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The ECC Blog

Do You Know Your Neighbor?

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Arial View of Homes.PNG

I want you to try a little thought experiment with me. Take out a blank sheet of paper. Did you get one?

Now, draw a box in the middle of the paper. Write inside the box, “My house,” (or “My apartment”) like this:

 

House 1

Second, draw a house for your two neighbors on either side of your home.  

Now that you have your two neighbors, draw a box for your neighbor across the street from you, and the neighbor that touches your property directly behind you. You should have something like this:

 House 2

(Hey! I never claimed to be an artist…)

Finally, draw in the four (or more) homes that your property touches tangentially (whether across the street or not). Here’s mine:

 House 3

Great job! We all can probably draw boxes (most of you better than me!). But now the most difficult task comes. Can you fill in the names of every home that touches your property? Go on, give it a try.

Most likely you know the names of the people living on either side of you. But do you know the one across the street or behind you? How about those touching your property diagonally? And now for a real test…do you know the names of the neighbors who live two doors down, three doors down, or how about four?

At one time, I could. But I must confess that I no longer can. In fact, there are two boxes on my grid that are completely empty. I have no idea who lives there. I’ve seen them from afar, but never up close.

This should not be.

Will you pray with me that God would grant me the boldness to make time and learn those names to fill in those empty boxes?

God has placed you and me in a neighborhood for a purpose. I encourage you: use those natural connections you have (e.g., neighbors bordering your property!) to reach out and build relationships. Don’t think you have to “share the gospel” the first time you meet. Instead, invite them into your lives. Better yet, let them into your home! This Christmas, take a small step and invite over a few neighbors for desert. Show them that they are worth your time. And in so doing, you will begin showing them the Christ we celebrate at Christmas.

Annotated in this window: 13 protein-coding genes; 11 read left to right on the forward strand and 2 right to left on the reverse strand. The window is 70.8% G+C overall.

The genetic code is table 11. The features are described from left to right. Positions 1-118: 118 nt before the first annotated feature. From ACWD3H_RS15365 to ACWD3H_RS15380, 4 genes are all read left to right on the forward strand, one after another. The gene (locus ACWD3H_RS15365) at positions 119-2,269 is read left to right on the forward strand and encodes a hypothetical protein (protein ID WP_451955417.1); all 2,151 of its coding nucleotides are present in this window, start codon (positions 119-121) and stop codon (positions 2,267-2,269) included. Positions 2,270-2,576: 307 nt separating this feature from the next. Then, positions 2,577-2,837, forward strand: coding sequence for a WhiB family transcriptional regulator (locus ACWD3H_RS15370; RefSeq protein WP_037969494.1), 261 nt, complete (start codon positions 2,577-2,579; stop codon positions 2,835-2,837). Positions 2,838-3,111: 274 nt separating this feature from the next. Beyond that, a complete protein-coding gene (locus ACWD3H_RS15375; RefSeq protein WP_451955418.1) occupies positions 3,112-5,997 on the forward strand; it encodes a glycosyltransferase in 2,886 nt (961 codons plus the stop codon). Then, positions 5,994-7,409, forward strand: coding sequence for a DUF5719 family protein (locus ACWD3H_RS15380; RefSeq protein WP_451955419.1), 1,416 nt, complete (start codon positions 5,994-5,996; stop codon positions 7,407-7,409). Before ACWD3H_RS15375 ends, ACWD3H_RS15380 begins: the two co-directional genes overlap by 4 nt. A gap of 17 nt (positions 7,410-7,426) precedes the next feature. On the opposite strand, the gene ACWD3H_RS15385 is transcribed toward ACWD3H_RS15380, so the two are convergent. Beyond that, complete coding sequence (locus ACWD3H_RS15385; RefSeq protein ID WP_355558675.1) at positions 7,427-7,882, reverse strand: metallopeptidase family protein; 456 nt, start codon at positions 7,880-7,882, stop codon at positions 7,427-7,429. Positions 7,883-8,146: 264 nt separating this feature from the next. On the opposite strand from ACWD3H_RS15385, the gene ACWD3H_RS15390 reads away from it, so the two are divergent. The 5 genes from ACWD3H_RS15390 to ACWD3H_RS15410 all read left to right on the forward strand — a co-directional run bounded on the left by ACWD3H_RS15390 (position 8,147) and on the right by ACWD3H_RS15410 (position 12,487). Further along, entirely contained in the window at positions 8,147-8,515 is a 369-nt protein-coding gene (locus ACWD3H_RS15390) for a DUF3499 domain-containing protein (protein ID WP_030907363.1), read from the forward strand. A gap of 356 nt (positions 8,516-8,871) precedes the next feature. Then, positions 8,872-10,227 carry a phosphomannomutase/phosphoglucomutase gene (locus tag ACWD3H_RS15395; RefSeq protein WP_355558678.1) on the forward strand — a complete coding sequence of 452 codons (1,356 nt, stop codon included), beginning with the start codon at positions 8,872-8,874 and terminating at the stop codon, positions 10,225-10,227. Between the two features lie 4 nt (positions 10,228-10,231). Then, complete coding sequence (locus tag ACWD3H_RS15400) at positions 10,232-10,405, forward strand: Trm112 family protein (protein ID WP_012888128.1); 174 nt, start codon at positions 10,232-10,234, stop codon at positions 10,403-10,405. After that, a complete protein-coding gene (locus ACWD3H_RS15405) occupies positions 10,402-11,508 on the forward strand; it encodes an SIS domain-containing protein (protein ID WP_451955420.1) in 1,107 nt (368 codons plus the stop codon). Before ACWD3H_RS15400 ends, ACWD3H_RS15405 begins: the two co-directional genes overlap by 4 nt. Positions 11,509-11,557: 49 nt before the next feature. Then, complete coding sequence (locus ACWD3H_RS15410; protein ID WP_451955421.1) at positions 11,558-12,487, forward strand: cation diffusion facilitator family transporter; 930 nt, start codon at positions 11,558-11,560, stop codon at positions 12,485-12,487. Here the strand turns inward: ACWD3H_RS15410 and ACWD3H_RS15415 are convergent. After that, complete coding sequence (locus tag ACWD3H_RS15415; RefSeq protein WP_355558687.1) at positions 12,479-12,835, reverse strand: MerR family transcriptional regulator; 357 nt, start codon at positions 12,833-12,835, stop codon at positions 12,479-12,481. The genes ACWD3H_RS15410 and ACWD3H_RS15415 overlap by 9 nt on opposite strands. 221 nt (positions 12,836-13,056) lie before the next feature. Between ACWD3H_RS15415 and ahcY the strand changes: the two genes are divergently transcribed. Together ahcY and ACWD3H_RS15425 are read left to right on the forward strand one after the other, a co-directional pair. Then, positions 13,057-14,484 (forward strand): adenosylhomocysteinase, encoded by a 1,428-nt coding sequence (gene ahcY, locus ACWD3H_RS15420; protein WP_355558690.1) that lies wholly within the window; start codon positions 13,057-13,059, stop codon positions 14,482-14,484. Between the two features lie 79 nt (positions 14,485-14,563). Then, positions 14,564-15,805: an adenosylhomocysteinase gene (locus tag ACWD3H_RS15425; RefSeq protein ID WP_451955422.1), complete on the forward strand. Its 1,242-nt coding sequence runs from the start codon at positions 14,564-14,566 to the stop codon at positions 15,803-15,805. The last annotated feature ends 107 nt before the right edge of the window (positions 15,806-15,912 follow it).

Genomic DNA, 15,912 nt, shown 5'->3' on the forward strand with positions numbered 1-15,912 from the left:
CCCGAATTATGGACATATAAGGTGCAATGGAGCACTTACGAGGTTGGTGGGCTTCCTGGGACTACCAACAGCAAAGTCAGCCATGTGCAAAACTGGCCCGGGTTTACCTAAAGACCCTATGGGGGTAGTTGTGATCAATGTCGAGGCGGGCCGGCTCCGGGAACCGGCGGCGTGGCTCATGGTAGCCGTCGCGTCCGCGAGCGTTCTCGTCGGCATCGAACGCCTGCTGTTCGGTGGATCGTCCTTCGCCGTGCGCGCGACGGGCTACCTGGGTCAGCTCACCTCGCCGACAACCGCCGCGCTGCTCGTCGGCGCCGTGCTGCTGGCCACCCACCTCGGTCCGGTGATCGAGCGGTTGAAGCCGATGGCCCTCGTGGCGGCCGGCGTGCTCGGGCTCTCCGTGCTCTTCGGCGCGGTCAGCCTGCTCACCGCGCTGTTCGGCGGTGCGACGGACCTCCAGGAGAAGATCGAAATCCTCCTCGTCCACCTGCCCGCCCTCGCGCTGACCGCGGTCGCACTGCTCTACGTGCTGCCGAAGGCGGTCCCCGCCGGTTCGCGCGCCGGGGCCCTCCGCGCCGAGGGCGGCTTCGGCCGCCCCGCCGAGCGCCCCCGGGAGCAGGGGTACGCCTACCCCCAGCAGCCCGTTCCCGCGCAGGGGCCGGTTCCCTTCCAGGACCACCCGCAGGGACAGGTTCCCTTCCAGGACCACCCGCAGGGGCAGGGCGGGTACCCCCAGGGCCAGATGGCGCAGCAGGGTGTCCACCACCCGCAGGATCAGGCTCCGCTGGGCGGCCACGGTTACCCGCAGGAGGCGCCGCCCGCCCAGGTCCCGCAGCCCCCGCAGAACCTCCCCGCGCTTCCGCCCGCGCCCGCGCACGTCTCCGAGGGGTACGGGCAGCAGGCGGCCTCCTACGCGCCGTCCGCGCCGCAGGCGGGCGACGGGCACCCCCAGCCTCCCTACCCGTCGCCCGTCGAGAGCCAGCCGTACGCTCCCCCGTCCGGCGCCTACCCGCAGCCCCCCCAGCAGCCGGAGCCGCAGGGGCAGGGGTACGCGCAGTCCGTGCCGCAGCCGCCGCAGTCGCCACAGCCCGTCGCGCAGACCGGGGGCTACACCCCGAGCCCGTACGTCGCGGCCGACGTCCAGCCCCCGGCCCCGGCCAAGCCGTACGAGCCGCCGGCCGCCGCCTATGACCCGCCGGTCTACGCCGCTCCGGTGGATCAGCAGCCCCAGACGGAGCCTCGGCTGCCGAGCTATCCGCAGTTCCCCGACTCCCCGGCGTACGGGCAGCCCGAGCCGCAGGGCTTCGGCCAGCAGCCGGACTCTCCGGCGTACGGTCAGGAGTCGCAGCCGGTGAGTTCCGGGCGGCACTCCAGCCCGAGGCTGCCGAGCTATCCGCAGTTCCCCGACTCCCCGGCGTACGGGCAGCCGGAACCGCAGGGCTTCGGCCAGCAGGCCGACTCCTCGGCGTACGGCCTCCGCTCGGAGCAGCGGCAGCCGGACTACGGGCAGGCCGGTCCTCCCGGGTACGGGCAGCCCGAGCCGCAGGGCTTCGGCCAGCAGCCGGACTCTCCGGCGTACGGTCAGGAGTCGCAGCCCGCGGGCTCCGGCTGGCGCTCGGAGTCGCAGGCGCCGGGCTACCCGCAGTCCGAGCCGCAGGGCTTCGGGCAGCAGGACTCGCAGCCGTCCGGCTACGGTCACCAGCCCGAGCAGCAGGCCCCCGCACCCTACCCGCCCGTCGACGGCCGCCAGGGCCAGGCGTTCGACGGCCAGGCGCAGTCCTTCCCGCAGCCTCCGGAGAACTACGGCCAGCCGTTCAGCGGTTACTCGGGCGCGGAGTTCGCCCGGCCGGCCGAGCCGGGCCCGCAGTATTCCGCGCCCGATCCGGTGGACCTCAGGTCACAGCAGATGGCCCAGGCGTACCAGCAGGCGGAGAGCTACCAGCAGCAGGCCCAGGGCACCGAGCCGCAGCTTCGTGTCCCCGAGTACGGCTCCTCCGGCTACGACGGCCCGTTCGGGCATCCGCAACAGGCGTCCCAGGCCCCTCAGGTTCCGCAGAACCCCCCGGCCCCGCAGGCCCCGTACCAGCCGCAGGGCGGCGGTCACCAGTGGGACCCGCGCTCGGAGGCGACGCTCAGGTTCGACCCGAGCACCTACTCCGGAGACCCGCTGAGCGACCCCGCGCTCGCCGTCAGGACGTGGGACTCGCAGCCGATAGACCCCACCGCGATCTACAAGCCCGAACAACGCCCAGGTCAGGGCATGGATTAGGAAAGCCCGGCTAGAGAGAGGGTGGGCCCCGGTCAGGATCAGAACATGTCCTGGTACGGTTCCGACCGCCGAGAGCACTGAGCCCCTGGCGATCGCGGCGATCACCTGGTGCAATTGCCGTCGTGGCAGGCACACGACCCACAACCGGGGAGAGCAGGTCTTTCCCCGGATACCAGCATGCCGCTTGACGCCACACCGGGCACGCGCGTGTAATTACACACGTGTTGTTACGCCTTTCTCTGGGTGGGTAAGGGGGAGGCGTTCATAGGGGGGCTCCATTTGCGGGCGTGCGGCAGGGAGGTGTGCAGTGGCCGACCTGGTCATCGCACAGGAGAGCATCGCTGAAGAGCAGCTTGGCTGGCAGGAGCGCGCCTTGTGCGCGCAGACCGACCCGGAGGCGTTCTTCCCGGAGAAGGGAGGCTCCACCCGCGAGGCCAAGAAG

If you want some help on thinking about hospitality and your neighbors. I encourage you to read The Gospel Comes with a House Key, by Rosaria Butterfield. Pastor Rich and I both read this book and found it very helpful (and convicting!). Here is how Butterfield thinks about hospitality with our neighbors:

Radically ordinary hospitality is this: using your Christian home in a daily way that seeks to make strangers neighbors, and neighbors family of God. It brings glory to God, serves others, and lives out the gospel in word and deed. If you are prohibited from using your living space in this way, it counts if you support in some way some household in your church that is doing it. The purpose of radically ordinary hospitality is to build, focus, deepen, and strengthen the family of God, pointing others to the Bible-believing local church, and being earthly and spiritual good to everyone we know. (31)

 

1 Comment

Thanks for the challenge, Michael. I want to take the step of having neighbors over during the holidays.

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